Chilli Chicken

Chilli Chicken

Diners who enjoy Thai curry, but who don’t necessarily appreciate the qualities of Indian curry will almost certainly enjoy OM’s Chicken Madras, perhaps the one dish most responsible for winning over converts to Indian cuisine.  Named for the city of Madras, it’s a dish as varied as the hundreds of recipes from which it’s prepared.  This hearty tomato-based curry is redolent with the spices of curry leaves, ginger, mustard, coconut milk and peppercorn.  It can be prepared to the degree of heat you desire, but too much piquancy and you might not appreciate the richness and sophistication of the flavors.  Chicken Madras may be the perfect winter entree, as heart-warming an entree as your favorite winter soup. 

OM, by the way, is not an abbreviation.  It represents a mystical Sanskrit sound of Hindu origin, a sacred chant considered the “primordial seed” of the universe.  Om is considered the “root mantra” from which all other mantras emerge.  Ancient sages believed that through chanting om, one can experience the infinite within themselves. 

Chicken Madras

Chicken Madras

In 2012, Raaga was selected as one of the best new restaurants in America by Kunda Eats, the only restaurant in New Mexico honored. It will surprise absolutely no one if OM garners a similar accolade in 2013.  Duke City diners will beat a path to this restaurant, already one of the best in the city in any genre–and the path is familiar, too.  OM is located at the former site of Annapurna Ayurvedic Cuisine.

Paddy Rawal’s OM – Fine Indian Dining
7520 4th Street, N.W. Map.7bdfbaf
Albuquerque, New Mexico
(505) 899-4423
Web Site
LATEST VISIT: 18 February 2013
1st VISIT: 12 November 2012
# OF VISITS: 2
RATING: 24
COST: $$ – $$$
BEST BET: Chana Chaat, Ancho Amchur Crusted Tandoori Chicken, Seafood Korma, Carrot Pudding, Mango Kulfi, Mango Lassi,


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Dragonfly Cafe & Bakery – Taos, New Mexico (CLOSED)

Dragonfly Cafe & Bakery in Taos, New Mexico

In 1989, the tarantula hawk wasp was designated the official state insect of New Mexico, joining the roadrunner (state bird), whiptail lizard (state reptile),  spadefoot (state amphibian), Sandia Hairstreak (state butterfly),  Rio Grande Cutthroat Trout (state fish) and the black bear (state animal) as official symbols of our great state.  Ostensibly the state legislature put aside partisan politics and selected these symbols after carefully weighing all options.  A case could certainly have been made for the dragonfly to represent New Mexico.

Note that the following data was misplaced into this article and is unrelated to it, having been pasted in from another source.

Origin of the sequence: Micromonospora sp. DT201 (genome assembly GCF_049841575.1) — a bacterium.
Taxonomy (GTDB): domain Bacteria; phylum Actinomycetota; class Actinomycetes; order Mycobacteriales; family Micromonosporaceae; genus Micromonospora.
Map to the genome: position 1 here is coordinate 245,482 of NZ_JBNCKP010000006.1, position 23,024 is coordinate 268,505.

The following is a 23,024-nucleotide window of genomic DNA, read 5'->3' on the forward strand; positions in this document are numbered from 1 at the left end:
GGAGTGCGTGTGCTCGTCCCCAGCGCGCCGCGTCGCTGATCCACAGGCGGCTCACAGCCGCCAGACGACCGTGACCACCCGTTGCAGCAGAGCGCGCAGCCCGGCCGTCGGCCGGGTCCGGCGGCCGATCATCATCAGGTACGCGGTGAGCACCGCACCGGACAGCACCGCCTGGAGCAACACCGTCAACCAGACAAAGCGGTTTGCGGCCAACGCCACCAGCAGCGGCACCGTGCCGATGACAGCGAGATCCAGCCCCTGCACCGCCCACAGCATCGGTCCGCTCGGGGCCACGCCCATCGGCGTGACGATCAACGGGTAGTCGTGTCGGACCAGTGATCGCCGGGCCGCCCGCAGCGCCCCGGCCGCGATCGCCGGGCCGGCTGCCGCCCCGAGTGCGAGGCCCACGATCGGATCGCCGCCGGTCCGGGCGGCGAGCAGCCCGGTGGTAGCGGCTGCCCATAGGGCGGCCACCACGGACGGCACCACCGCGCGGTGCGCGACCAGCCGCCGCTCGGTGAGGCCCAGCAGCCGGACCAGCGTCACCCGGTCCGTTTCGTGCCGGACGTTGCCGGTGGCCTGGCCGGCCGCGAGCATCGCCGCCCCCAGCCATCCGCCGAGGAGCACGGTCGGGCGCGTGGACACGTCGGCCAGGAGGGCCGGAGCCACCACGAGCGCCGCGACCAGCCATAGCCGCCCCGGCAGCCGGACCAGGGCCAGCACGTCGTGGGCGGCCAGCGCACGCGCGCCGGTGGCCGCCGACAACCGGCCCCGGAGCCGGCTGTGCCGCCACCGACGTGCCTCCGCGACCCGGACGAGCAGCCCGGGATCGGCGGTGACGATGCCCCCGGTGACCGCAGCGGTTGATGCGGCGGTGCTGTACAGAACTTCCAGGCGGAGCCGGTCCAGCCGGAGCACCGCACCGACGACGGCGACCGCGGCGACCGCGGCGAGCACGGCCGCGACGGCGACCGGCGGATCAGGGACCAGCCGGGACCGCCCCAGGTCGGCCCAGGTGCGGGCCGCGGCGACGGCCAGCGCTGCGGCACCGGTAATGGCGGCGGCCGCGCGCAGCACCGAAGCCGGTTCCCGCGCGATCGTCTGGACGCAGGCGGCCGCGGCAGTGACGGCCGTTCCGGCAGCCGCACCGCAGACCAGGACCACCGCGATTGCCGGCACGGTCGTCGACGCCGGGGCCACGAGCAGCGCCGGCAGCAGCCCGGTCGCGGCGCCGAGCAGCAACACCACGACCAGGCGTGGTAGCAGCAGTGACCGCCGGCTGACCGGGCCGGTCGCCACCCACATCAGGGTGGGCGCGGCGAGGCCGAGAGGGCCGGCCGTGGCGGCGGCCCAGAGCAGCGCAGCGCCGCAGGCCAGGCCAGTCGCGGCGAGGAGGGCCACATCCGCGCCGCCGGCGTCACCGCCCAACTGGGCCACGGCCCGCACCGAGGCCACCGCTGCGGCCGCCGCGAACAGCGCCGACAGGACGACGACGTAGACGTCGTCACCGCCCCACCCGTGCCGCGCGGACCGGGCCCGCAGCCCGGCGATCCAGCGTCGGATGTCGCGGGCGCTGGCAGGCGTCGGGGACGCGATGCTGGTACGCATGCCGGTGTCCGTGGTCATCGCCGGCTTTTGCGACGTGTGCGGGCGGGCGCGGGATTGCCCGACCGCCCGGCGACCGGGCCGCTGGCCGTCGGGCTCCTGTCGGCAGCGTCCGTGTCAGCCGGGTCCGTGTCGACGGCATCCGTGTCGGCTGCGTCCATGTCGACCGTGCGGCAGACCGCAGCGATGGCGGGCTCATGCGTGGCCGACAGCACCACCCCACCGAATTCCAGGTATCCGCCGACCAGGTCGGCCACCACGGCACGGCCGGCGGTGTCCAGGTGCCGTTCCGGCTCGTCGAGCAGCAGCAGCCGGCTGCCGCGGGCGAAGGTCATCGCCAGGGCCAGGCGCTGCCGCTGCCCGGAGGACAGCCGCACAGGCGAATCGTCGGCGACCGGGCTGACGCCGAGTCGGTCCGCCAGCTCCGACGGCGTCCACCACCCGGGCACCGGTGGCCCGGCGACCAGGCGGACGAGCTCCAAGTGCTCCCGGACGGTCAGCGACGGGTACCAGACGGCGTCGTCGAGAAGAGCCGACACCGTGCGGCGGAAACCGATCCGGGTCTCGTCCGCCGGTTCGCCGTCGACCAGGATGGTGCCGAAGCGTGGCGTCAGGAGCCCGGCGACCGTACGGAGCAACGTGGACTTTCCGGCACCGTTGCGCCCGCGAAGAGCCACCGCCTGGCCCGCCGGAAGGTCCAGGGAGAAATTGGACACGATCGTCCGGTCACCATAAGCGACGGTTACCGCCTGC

Not only is the dragonfly a ubiquitous presence–flitting fluidly and gracefully like tiny fairies attired in wardrobes of many colors–they are omnipresent in local lore and legend.  In The Boy Who Made Dragonfly A Zuni Myth retold by New Mexico’s eminent author Tony Hillerman, the dragonfly represents a messenger between children and the gods.  The Zuni consider the dragonfly a shamanistic creature with supernatural powers while to the Navajo, the dragonfly represents pure water.

The front dining room at Dragonfly

Anyone who’s ever observed these multi-colored frequent fliers as they perform such spectacular aerial feats as loop-the-loops and flying backwards can’t help but be held spellbound by their grace and beauty.  It’s no wonder so many birdwatchers have  become dragonfly watchers that dragonflies have come to be known as “the birders’ insect.”  Spellbound is a good term for describing the Dragonfly Cafe And Bakery in Taos about which Larry McGoldrick, the professor with the perspicacious palate advises, “don’t even think about eating breakfast/brunch anywhere else.”

The Dragonfly Cafe and Bakery was founded in 1998 by Karen Todd, a transplanted Chicagoan with decades of experience in restaurants and bakeries.  A world traveler and culinary student, Karen is intimately acquainted with the cuisine of many cultures, influences of which are apparent in her restaurant’s eclectic menu.  On Monday nights, the Dragonfly offers an East Indian menu while on Wednesdays, tapas and wine flights are featured fare. She calls her delightful slice of gustatory heaven a “European-style cafe and bakery.”   That’s especially accurate in that the Dragonfly is the type of community gathering place in which friends congregate for good food, good conversation and good times.  In the winter they cozy up next to the adobe fireplace in the front dining room and in the summer, they enjoy the verdant flora, bubbling fountains and occasional dragonfly in the courtyard.

A steaming bowl of kale and potato soup

The Dragonfly prides itself in using the highest quality ingredients–procured locally and grown organically when available–and hormone- and antibiotic-free dairy and non-cured meats.  Seasonal produce is picked fresh from the chef’s garden or is produced by small, local growers.  In the off-season, produce is preserved and pickled for year-round use.  Included among the restaurant’s diverse staples are kimchee, smoked fish, mushrooms, eggplant, corned beef buffalo and an award-winning granola.  The Dragonfly has a full-service coffee bar with an assortment of gourmet Mighty Leaf teas, organic soy milk and house-made chai tea.